The Phils gave up five first-inning runs and had just nine hits in being swept in the three-game series. They had four hits Monday night, three on Tuesday and two on Wednesday.
 
The Phils entered the game hitting .239 as a team. Only San Diego was worse in the majors.
 
The Phillies have lost three in a row and seven of their last nine.
 
Starting pitching report
Adam Morgan absorbed his ninth loss but had the best of his 16 starts in the majors this season. The lefty gave up a first-inning home run to Jayson Werth then did not allow another run until there were two outs in the seventh. He was one strike away from getting out of the frame with a 1-1 tie when he gave up a full-count RBI single to Wilson Ramos.
 
In all, Morgan gave up just three hits in 6 2/3 innings. He walked none and struck out five. He had entered the game with a 6.50 ERA and lowered it to 6.21.
 
Washington lefty Gio Gonzalez (10-9) held the Phillies to two hits and a run over six innings.
 
Bullpen report
Blake Treinen, Marc Rzepczynski and Shawn Kelley closed it out for the Nats. Manager Pete Mackanin pinch-hit Ryan Howard against the lefty Rzepczynski with two outs in the eighth. Howard, hitting .138 against lefties, struck out. Rzepczynski stayed on for the ninth. He walked Cesar Hernandez to lead off the frame then got Odubel Herrera to bounce into a double play before handing off to the righty Kelly. Herrera has two sacrifice bunts this season, but was not asked to get one down on this occasion.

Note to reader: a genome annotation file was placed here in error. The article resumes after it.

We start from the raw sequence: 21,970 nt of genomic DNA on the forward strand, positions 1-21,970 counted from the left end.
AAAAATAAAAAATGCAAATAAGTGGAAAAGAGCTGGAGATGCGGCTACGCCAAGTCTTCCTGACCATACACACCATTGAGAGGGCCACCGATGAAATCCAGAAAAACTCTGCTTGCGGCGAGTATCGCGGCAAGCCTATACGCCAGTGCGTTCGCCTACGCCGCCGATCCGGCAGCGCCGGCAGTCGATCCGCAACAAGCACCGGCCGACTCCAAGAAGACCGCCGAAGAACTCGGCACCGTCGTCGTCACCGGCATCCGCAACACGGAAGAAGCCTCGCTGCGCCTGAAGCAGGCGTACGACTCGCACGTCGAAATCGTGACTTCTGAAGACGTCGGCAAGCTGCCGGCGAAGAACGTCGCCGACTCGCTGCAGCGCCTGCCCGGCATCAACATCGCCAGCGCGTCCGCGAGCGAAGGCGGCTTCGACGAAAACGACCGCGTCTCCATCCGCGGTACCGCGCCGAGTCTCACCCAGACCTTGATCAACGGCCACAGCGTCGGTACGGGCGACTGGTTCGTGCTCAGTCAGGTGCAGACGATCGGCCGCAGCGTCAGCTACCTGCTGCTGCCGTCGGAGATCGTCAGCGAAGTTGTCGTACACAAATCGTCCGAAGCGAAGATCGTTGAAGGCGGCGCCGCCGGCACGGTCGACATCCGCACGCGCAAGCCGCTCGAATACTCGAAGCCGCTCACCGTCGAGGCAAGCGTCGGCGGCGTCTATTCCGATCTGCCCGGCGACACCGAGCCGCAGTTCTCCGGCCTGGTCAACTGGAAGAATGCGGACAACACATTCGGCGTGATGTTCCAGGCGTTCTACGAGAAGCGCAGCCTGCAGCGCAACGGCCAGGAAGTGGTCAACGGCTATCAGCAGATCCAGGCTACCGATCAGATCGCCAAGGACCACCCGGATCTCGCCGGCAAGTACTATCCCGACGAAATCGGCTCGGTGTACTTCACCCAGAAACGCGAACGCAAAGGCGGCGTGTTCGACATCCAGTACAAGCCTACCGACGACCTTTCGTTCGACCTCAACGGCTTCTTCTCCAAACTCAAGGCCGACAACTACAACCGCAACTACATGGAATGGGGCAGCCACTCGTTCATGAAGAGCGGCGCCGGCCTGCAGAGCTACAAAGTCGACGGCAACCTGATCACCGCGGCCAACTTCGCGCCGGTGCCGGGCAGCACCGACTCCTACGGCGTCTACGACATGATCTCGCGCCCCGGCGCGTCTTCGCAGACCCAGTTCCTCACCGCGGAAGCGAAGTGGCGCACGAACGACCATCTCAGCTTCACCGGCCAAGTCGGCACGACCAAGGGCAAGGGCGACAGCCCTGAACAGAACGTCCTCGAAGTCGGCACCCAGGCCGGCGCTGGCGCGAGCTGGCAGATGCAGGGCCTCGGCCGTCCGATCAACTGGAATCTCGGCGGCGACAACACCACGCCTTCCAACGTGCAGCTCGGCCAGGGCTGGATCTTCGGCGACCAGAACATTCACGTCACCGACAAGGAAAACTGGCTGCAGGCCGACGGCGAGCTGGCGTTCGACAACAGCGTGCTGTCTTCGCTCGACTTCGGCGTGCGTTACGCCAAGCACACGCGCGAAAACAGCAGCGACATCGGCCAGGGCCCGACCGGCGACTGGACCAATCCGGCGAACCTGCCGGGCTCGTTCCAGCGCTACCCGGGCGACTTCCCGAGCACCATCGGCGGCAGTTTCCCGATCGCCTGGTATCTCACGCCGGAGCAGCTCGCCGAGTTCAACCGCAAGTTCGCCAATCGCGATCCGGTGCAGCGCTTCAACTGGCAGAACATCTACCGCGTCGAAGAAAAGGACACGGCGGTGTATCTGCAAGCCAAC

At the plate
Freddy Galvis clubbed his 15th homer, a solo shot in the fifth, for the Phillies’ only run.
 
Werth’s homer in the first inning was his 20th of the season. It was a bomb to dead center. It came off the bat at 107 mph and traveled 453 feet. Werth also homered in the first inning of Monday night’s game. He has reached base safely in 55 of his last 57 games.
 
Ramos’ tie-breaking hit against Morgan came one batter after Anthony Rendon extended the seventh inning with a two-out double.
 
Ramos leads major-league catchers with 71 RBIs.
 
Reinforcements coming
The Phillies will add three players from the minors on Friday (see story).
 
Up next
The Phillies are off on Thursday. They open a three-game series with the Atlanta Braves at Citizens Bank Park on Friday night. Here are the pitching matchups:
 
Friday night — RHP Jeremy Hellickson (10-8, 3.80) vs. RHP Joel De La Cruz (0-7, 4.66)
 
Saturday night — RHP Vince Velasquez (8-6, 4.21) vs. TBA
 
Sunday afternoon — RHP Jake Thompson (1-4, 7.86) vs. RHP Julio Teheran (4-9, 3.12).